This feeling of hopelessness and a lack of enjoyment from life often leads to suicidal feelings. I would be lying if I said I didn’t think about suicide every single day, because I do. I don’t necessarily want to go through with it, but I think about it all the time. Some people may have a random fleeting thought of “that lasagne is going to be great tonight!”, I’ll get a random fleeting thought of “this would all be easier if I were dead”. It’s constantly there in the back of your mind that all of this could be gone with the push of a trigger or the dismount from a bridge. A couple of months ago I actually Googled for “the easiest ways to kill yourself”, and I found enough material to have painlessly and easily ended my life. I always stop myself from making these thoughts a reality - it might be Cam, friends, family or my beautiful pets (a continuation of family) that do it, but it’s still a very real solution kicking around in the back of my mind.

For some reason as a society we have deemed suicide to be “selfish”. I would argue that suicide is anything but selfish. Those that commit suicide are so out of options, so alone and so at their wits end that the only solution they could think to use was one that could never, ever be reversed. These are not weak, and certainly not selfish people. They are people who have suffered for so long that they’ve taken the permanent route. Robin was not a selfish man for taking his life, and reading otherwise is similarly upsetting.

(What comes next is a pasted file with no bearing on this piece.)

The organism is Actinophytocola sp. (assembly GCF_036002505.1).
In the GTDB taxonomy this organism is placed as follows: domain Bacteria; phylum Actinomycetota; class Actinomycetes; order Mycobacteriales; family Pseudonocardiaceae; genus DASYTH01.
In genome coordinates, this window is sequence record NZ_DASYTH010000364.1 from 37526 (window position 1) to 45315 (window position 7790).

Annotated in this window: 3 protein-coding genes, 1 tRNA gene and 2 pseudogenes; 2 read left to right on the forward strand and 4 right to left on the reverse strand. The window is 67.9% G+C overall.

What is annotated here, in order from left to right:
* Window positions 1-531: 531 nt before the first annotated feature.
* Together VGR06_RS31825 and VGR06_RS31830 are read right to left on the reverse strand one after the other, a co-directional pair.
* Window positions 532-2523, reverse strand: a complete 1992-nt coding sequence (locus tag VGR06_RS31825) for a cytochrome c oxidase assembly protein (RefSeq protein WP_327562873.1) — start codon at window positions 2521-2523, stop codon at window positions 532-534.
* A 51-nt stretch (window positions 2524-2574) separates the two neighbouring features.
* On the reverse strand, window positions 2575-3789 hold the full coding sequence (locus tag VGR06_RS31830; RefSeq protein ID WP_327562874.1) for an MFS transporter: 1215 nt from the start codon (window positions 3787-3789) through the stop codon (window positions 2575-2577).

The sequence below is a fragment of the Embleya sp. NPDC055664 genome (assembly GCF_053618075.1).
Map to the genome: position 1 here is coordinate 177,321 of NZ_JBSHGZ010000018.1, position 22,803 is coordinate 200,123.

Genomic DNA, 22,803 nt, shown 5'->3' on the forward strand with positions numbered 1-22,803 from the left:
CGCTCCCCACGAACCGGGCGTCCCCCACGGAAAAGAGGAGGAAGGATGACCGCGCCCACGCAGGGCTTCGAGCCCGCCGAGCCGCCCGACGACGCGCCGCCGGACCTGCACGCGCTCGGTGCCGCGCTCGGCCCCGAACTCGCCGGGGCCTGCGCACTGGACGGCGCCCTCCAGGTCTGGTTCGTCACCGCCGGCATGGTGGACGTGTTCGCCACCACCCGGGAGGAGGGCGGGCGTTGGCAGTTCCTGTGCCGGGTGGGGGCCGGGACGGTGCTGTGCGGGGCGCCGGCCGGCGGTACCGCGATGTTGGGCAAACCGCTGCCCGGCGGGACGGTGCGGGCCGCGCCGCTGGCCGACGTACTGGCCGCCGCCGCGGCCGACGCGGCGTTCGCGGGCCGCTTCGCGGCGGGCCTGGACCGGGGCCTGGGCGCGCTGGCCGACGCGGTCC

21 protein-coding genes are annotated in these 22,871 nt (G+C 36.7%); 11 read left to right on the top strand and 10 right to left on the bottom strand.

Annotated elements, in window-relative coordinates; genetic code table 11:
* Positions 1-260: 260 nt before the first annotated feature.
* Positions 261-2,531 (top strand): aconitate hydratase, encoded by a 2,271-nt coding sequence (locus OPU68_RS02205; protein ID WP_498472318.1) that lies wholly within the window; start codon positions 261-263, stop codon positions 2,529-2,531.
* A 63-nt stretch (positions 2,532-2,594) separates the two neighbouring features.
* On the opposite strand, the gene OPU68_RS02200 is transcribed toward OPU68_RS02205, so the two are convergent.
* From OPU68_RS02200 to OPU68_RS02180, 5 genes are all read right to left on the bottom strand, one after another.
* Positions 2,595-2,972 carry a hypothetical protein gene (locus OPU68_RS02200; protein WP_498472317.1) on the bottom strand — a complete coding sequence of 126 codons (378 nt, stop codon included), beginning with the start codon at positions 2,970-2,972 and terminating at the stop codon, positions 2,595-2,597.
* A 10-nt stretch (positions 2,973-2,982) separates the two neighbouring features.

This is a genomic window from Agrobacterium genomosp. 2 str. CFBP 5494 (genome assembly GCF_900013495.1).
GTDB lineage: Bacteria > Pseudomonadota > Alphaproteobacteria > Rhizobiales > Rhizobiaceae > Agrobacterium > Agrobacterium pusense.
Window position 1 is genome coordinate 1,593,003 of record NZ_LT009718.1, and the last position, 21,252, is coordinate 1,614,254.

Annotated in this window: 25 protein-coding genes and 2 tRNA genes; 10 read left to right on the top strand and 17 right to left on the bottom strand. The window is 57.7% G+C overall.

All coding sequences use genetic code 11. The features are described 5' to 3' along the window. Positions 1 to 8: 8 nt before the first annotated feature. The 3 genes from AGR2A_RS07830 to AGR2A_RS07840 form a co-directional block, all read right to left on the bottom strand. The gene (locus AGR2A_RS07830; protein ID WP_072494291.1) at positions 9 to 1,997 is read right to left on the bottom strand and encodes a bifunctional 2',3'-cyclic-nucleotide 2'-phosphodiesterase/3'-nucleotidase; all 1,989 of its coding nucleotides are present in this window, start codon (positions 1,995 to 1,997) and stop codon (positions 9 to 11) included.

To date I have missed so many opportunities because of anxiety and depression. I would love to volunteer at an animal shelter, but it’s never going to happen. Sometimes when Cam is working a Saturday I’d like to go read a book in the park alone, it’s never going to happen. I’d love to strike up a conversation with someone because something of theirs sparked my interest, it’s never going to happen. Granted, ‘never’ is a very strong word. But in my mind these are things that will never happen. There’s a possibility, of course, that they might. The thing is that doesn’t “cure” you. You don’t do a few good acts and overcome depression forever. The shitty little Devil still follows you.

Personally, as mentioned, I’m at an impasse. And I have no idea which way to head. Lately, I find it impossible to enjoy anything. All of my ‘hobbies’, the things I’m supposed to enjoy, offer me no entertainment. Most of the time I can’t even be bothered to try them. So the next time someone tells you they’re depressed, don’t laugh at them, don’t tell them they have a great life, don’t tell them it’ll get better, don’t tell them to ‘cheer up’ - we know we have good lives, we know we have money, we know we have houses, we know we have partners, we know we have pets; we’re struggling because of a disease, not some temporary factors.